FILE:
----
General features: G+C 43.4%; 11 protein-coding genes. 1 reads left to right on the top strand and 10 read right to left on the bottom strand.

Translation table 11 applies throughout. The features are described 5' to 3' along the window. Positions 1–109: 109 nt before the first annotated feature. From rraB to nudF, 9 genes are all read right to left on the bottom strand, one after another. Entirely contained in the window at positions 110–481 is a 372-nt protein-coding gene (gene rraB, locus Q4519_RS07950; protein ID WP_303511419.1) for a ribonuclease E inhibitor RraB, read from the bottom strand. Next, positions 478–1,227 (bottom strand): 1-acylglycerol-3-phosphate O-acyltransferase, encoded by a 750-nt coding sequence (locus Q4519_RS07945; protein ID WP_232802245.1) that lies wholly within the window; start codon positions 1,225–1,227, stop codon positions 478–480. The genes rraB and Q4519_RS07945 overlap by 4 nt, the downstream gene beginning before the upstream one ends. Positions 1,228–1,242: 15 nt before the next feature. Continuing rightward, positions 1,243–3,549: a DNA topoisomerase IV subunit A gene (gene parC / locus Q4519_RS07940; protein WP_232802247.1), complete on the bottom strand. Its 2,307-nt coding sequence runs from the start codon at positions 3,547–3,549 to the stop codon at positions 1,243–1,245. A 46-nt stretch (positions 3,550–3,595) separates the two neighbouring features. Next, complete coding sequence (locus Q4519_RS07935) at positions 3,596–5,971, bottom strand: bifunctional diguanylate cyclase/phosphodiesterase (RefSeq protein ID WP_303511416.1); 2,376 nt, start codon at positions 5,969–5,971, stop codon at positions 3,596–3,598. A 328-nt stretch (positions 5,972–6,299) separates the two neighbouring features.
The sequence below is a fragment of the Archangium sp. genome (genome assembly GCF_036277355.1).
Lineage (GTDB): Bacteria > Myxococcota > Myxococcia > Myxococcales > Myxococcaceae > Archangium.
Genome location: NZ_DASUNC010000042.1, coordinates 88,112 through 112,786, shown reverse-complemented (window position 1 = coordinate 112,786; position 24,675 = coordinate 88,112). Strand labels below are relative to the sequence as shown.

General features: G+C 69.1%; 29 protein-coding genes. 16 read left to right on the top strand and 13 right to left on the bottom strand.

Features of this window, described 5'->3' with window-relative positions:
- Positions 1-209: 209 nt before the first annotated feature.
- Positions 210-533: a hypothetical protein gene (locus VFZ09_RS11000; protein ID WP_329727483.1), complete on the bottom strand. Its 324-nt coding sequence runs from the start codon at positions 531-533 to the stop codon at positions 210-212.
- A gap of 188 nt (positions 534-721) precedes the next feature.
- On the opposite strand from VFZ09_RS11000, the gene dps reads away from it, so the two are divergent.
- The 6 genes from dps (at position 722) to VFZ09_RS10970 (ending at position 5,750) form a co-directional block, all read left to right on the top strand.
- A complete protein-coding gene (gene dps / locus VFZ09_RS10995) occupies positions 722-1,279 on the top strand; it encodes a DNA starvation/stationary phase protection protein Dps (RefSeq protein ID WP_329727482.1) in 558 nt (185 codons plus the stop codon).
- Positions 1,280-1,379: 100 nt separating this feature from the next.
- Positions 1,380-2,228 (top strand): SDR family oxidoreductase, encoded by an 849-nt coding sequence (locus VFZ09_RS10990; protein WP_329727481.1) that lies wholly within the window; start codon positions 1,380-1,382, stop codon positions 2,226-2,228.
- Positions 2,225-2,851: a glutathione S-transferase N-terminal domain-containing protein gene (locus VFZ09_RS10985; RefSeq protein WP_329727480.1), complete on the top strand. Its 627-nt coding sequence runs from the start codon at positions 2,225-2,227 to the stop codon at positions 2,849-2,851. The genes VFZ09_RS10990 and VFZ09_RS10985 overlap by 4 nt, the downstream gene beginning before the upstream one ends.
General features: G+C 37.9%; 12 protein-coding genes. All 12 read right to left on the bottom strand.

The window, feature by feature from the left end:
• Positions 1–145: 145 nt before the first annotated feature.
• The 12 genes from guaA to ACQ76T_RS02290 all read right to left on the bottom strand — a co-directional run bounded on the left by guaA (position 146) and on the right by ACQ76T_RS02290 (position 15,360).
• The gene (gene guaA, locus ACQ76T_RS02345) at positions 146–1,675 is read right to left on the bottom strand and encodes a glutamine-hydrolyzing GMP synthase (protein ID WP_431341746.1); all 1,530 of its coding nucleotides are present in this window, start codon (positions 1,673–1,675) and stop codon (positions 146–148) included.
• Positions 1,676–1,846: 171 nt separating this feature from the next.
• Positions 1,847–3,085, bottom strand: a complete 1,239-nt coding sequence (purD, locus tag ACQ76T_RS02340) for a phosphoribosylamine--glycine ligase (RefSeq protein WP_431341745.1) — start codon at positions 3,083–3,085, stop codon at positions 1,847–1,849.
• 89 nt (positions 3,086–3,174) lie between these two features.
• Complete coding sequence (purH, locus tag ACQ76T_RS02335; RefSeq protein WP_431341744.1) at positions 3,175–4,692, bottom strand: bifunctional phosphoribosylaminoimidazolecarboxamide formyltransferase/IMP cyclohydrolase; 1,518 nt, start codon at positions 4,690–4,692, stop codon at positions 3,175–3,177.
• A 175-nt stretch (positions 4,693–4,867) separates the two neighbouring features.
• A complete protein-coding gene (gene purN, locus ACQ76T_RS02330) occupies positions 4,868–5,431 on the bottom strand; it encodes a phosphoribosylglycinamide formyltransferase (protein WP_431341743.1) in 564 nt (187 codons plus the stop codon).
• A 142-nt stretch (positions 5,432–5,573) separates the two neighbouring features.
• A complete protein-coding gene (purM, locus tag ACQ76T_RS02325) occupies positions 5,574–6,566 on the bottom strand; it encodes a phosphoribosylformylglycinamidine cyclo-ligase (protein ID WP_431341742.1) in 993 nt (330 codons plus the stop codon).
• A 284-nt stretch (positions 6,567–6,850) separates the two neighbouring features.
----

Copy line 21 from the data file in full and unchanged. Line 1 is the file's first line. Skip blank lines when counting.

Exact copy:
• The gene (gene guaA, locus ACQ76T_RS02345) at positions 146–1,675 is read right to left on the bottom strand and encodes a glutamine-hydrolyzing GMP synthase (protein ID WP_431341746.1); all 1,530 of its coding nucleotides are present in this window, start codon (positions 1,673–1,675) and stop codon (positions 146–148) included.